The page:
Nine out of 10 primary care trusts in the NHS are failing to offer the recommended level of fertility treatment to patients, according to a survey conducted by The Independent.
The financial crisis in the health service means that many trusts are cutting back even further on IVF provision, denying thousands of couples the chance of a family and resulting in a postcode lottery of care.
At least four PCTs have suspended all fertility treatment provision in the past six months, while others have cut back on the number of cycles and many have introduced restrictive criteria that make more couples ineligible.
Some trusts now have waiting lists of five years for treatment, by which time the success rates for many women will have plummeted because of their age.
The postcode lottery is evident across the country; for instance, Manchester PCT offers just one cycle of treatment, but in neighbouring Trafford patients can get three.
Campaigners said the results of the survey were "appalling" and called for more money to fund treatments.
The National Institute for Health and Clinical Excellence (Nice) ruled in 2004 that all PCTs should offer three cycles of in vitro fertilisation (IVF) to couples.
Nice set a small number of eligibility criteria, including that women should be between 23 and 39, and couples should have either a proven fertility problem or have been trying to conceive for three years.
John Reid, who was Secretary of State for Health at the time, said all trusts should be offering at least one cycle by the start of 2005 and three cycles "as soon as possible". However, two years on, The Independent's survey of more than 70 PCTs around the country found that 90 per cent have failed to implement the Nice guidance. The number of trusts surveyed accounts for about half of all trusts.
Four trusts have suspended treatment since May because of budget cutbacks and new patients in their areas cannot be referred for or receive treatment: North Lincolnshire , North Stoke, South Stoke and Northamptonshire.
Two thirds of trusts - 68 per cent - offer just one IVF cycle per couple and 17 per cent provide funds for two cycles. Just six PCTs offer three cycles, but these trusts also have some of the longest waiting times for new patients. Only three of the trusts not yet providing three cycles said they had plans to reach the standard, and two of those did not intend to achieve it before 2010.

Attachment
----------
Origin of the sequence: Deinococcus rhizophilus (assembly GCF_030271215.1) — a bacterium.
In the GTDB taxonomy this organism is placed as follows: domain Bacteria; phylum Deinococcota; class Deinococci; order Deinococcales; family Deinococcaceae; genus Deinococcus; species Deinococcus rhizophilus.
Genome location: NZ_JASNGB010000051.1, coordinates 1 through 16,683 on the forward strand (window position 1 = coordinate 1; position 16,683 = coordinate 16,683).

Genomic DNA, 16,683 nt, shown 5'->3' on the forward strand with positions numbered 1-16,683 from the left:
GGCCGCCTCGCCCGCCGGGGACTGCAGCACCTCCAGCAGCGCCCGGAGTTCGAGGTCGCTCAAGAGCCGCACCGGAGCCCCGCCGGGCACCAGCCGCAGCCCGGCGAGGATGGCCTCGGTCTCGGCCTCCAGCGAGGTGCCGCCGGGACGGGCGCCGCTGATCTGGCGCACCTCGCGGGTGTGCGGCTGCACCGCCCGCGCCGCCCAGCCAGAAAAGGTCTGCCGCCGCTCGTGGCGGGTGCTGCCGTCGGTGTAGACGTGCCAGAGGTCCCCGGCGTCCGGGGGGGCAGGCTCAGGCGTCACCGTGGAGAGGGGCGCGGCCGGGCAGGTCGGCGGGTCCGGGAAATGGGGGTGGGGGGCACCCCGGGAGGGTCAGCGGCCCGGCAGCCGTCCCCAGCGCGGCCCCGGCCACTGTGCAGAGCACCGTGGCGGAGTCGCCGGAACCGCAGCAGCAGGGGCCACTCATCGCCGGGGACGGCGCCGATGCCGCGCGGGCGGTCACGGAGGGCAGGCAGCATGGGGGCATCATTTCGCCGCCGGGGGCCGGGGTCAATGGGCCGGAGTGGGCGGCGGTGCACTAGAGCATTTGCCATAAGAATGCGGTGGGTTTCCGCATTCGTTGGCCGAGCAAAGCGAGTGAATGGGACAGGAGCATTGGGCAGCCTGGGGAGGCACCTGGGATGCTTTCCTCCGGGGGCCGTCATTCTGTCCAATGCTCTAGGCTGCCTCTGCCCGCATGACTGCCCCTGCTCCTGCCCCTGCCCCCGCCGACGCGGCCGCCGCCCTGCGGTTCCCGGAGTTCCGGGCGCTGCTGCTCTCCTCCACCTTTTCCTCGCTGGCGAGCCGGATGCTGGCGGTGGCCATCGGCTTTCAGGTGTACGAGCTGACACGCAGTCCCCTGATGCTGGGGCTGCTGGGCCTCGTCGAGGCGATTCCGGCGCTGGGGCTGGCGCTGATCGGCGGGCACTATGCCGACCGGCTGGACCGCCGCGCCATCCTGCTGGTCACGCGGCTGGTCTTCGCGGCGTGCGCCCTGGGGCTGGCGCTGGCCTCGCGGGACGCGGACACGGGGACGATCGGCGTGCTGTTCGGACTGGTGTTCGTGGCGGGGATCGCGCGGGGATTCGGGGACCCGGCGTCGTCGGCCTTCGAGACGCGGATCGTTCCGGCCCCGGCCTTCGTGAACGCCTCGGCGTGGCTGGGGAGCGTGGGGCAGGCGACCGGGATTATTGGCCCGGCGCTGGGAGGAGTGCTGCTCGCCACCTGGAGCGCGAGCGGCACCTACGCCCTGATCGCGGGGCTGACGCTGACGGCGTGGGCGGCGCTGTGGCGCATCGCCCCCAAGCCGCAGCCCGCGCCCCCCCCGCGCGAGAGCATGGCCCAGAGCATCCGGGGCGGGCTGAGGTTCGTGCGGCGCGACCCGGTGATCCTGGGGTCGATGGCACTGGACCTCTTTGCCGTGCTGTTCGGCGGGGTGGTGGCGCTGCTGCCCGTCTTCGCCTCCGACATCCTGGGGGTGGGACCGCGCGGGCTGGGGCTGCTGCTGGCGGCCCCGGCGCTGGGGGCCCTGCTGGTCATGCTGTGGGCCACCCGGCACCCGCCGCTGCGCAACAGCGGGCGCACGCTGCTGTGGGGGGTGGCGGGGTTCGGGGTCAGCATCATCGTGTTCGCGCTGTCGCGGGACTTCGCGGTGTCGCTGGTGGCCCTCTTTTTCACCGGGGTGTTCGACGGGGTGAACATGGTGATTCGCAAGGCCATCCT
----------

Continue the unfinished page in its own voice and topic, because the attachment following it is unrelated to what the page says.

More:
Others have reduced the number of cycles to one, rather than increasing them in line with the guidance.
The majority of trusts have also imposed other criteria that prevent many couples from receiving treatment. One in five refuses to treat couples who have had previous IVF. This means many patients, who may have resorted to paying for IVF before the Nice ruling, and cannot afford any more, are now ruled ineligible even for one free cycle.
About half of trusts also refuse to treat couples who already have a child, while the Nice age range of between 23 and 39 has also been ignored by many trusts.
Clare Brown, who chairs the National Infertility Awareness Campaign, said: "It is absolutely appalling that the PCTs are still not implementing the Nice guidance. The eligibility criteria being imposed by the PCTs are unfair."
Cash-strapped trusts warned that the problems were likely to worsen, following a government decision to allow single women and lesbian couples to be eligible for NHS treatment.
A spokeswoman for the Department of Health said: "PCTs consider a range of factors, in liaison with local health bodies and patients groups, when deciding their policy on the provision of treatment services locally. This policy will reflect local health needs and priorities."
Nicola and Nigel Dawson: 'Access to treatment should be equal'
Nicola and Nigel Dawson funded two cycles of IVF while waiting for the Nice guidance to come into effect - then found themselves banned from NHS provision because of the earlier private treatment.
The couple, who live in Maidenhead, Berkshire, discovered in 2004 that they would need fertility treatment. Mr Dawson, a recruitment manager, had contracted mumps as a child and had been left with a low sperm count.
They heard about the Nice guidance and that all PCTs should be offering at least one free cycle of treatment by April 2005.
Mrs Dawson, 33, a project manager, said: "We decided we really wanted to crack on and get started with IVF, so we went privately.
"The first two cycles didn't work but by then it was 2005 so I went to the GP and asked for the free cycle I was entitled to on the NHS. Shesaid I wasn't eligible because I had had previous treatment and the PCT had also put in criteria saying you had to be at least 36."
Mrs Dawson said: "We couldn't see the criteria before we started the treatment so we had no way of knowing we would not be eligible.
"We had just failed at our second cycle and then we are hit with this. What makes me so angry is that it is unfair; if I lived in another part of the country I would be able to get three NHS cycles; in Maidenhead I can't even get one.
"I know there is a big debate about whether fertility treatment should be available on the NHS. But if it is going to be available, we should make it equal across the country."
The couple are now planning to adopt.